Friday August 28, 2015
It’s an exciting time when you’re looking at hiring new employees for your business. It’s a huge growth milestone to celebrate. But not everyone is cut out for working in a small business.
The stakes are high, because you can’t afford the lost productivity if you hire someone who isn’t effective. You also can’t afford the turnover expenses of rehiring for positions.
The key: hire the right person the first time. But how do you know if someone will be a good fit for a small business, with the unique challenges that go along with it?
There are a few key traits you can look for, to help you start building a team you can rely on.
Things change fast and frequently in a small business. Flexibility includes willingness to take on multiple roles, ability to pick up slack for others, and ability to adapt when things change unexpectedly.
Hiring for Flexibility
- Check their resume to look for diversity of roles filled, especially for people who did a lot of different kinds of tasks within one organization
- Ask unexpected interview questions, to see how they react when thrown off guard
- Have interviewees tell you about a time when they reacted to something unexpected, like a coworker’s illness or a changed deadline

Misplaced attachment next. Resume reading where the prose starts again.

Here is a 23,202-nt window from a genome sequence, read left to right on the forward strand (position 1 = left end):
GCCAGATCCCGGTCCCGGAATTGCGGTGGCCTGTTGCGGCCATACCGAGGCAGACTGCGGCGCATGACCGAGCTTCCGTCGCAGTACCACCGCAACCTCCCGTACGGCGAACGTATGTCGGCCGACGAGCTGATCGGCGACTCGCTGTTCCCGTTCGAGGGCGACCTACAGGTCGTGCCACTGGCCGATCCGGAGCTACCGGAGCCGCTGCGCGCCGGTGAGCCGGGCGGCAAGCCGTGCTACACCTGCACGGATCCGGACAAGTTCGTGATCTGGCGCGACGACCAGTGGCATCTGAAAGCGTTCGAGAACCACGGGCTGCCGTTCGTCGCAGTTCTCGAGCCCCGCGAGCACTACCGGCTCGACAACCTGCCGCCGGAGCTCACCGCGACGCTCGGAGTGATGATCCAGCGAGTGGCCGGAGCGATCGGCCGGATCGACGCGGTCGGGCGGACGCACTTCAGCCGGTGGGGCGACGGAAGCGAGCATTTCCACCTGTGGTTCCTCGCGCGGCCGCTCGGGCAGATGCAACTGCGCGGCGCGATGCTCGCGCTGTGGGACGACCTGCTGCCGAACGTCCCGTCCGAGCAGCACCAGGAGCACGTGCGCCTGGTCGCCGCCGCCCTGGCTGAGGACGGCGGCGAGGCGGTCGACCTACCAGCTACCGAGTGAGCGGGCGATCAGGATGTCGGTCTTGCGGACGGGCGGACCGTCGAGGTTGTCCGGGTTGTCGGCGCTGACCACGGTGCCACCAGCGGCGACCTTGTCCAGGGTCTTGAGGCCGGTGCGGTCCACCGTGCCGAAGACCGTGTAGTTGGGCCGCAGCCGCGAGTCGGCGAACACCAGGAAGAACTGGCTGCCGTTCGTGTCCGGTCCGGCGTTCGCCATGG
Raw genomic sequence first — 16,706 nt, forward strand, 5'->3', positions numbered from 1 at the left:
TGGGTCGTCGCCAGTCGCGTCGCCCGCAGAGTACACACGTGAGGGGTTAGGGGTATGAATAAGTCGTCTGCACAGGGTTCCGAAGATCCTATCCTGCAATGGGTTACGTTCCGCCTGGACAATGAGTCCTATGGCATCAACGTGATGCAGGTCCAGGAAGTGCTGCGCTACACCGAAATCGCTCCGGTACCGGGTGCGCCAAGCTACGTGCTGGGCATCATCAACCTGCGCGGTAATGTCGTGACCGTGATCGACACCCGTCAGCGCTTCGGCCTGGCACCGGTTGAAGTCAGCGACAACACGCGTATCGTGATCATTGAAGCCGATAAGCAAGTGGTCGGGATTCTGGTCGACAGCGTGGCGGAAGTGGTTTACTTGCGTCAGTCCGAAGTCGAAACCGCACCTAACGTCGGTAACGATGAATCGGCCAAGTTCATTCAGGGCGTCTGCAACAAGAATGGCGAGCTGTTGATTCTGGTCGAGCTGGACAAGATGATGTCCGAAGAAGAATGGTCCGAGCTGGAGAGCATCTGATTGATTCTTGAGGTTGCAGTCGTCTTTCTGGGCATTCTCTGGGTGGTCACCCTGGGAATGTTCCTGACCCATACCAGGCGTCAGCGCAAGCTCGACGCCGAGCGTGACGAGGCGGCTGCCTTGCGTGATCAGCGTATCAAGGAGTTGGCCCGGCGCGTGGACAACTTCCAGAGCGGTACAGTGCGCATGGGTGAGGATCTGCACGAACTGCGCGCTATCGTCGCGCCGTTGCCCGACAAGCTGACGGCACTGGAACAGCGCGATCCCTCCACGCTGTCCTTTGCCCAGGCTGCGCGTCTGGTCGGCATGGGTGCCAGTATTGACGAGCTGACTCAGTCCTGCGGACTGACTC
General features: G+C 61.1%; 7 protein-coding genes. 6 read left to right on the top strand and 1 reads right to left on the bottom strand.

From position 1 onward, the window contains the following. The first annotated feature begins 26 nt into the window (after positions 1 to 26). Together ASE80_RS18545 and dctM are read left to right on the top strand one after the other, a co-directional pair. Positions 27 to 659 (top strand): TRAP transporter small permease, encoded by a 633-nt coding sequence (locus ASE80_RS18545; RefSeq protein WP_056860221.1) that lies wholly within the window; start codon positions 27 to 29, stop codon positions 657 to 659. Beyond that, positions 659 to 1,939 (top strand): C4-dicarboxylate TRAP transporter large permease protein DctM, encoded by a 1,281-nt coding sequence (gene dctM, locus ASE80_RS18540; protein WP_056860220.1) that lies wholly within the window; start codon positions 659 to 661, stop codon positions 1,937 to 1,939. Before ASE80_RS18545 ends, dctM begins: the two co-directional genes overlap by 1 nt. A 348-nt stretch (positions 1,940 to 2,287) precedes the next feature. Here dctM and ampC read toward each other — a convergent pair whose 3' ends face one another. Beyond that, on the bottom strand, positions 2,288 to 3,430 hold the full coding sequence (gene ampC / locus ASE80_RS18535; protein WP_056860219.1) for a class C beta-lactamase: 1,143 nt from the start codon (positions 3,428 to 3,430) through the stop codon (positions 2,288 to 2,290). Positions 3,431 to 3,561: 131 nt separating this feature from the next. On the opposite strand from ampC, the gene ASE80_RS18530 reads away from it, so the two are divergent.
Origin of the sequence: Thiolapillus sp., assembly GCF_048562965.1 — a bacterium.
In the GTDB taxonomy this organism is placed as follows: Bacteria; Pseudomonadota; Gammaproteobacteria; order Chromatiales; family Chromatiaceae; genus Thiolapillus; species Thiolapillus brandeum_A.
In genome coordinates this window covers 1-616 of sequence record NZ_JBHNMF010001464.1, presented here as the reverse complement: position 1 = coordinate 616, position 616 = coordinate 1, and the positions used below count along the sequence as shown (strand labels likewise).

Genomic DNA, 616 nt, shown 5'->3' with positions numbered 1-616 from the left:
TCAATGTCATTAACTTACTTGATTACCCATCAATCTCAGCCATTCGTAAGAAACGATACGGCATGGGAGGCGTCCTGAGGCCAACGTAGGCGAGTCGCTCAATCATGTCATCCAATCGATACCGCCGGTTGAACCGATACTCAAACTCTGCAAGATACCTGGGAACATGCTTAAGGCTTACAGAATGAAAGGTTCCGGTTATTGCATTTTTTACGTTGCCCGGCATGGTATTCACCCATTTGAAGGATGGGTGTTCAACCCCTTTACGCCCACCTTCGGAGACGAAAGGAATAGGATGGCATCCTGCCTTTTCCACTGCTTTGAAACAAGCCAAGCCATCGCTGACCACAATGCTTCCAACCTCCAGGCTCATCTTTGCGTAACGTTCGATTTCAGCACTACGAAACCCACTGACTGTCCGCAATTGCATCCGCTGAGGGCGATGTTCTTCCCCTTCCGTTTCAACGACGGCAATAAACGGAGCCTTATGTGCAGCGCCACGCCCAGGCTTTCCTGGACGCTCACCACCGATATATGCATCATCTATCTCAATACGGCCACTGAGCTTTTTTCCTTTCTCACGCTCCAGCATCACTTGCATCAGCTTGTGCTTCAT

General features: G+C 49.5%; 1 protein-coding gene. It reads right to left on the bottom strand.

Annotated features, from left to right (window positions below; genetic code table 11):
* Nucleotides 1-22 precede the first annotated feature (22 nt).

Small business employees have to be fairly emotionally resilient. Tension, uncertainty, and even fear are part of the job, and it’s necessary for employees to ride out hard times with a good attitude.
Hiring for Positivity
- Cover letters can give you a sense of someone’s overall attitude
- Look for a bright, sunny smile—this can bring positivity to the whole office
- Ask them to share a time when they turned around a bad situation. Did they handle things by staying positive and motivating the team, or did they draw themselves inward?
3. Eagerness to Learn
In a small business, learning never stops. Your employees need to be quick learners and enthusiastic knowledge-seekers, or they’ll fall behind.
Hiring for Eagerness to Learn
- Look for indicators on their resume: diverse coursework, varied interests, taking on new roles in companies, and so on